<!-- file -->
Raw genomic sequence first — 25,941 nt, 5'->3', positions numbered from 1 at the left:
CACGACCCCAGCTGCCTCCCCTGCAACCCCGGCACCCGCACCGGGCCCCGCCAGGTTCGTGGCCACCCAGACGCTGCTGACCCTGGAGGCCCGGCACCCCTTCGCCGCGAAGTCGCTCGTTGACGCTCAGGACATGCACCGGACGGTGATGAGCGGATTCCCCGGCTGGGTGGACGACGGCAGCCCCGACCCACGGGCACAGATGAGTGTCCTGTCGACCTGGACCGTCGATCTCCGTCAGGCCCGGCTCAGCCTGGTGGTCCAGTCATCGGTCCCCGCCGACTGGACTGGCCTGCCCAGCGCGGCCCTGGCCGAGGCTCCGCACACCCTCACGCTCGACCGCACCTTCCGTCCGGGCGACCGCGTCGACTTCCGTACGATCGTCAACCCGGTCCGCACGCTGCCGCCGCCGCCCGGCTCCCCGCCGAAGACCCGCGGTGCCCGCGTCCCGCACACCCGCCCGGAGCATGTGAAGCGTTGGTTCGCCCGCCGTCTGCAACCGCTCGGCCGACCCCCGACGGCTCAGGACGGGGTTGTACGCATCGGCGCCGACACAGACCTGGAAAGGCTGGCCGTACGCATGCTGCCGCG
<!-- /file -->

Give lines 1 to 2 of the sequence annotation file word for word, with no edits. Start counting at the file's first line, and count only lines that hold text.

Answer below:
Raw genomic sequence first — 25,941 nt, 5'->3', positions numbered from 1 at the left:
CACGACCCCAGCTGCCTCCCCTGCAACCCCGGCACCCGCACCGGGCCCCGCCAGGTTCGTGGCCACCCAGACGCTGCTGACCCTGGAGGCCCGGCACCCCTTCGCCGCGAAGTCGCTCGTTGACGCTCAGGACATGCACCGGACGGTGATGAGCGGATTCCCCGGCTGGGTGGACGACGGCAGCCCCGACCCACGGGCACAGATGAGTGTCCTGTCGACCTGGACCGTCGATCTCCGTCAGGCCCGGCTCAGCCTGGTGGTCCAGTCATCGGTCCCCGCCGACTGGACTGGCCTGCCCAGCGCGGCCCTGGCCGAGGCTCCGCACACCCTCACGCTCGACCGCACCTTCCGTCCGGGCGACCGCGTCGACTTCCGTACGATCGTCAACCCGGTCCGCACGCTGCCGCCGCCGCCCGGCTCCCCGCCGAAGACCCGCGGTGCCCGCGTCCCGCACACCCGCCCGGAGCATGTGAAGCGTTGGTTCGCCCGCCGTCTGCAACCGCTCGGCCGACCCCCGACGGCTCAGGACGGGGTTGTACGCATCGGCGCCGACACAGACCTGGAAAGGCTGGCCGTACGCATGCTGCCGCG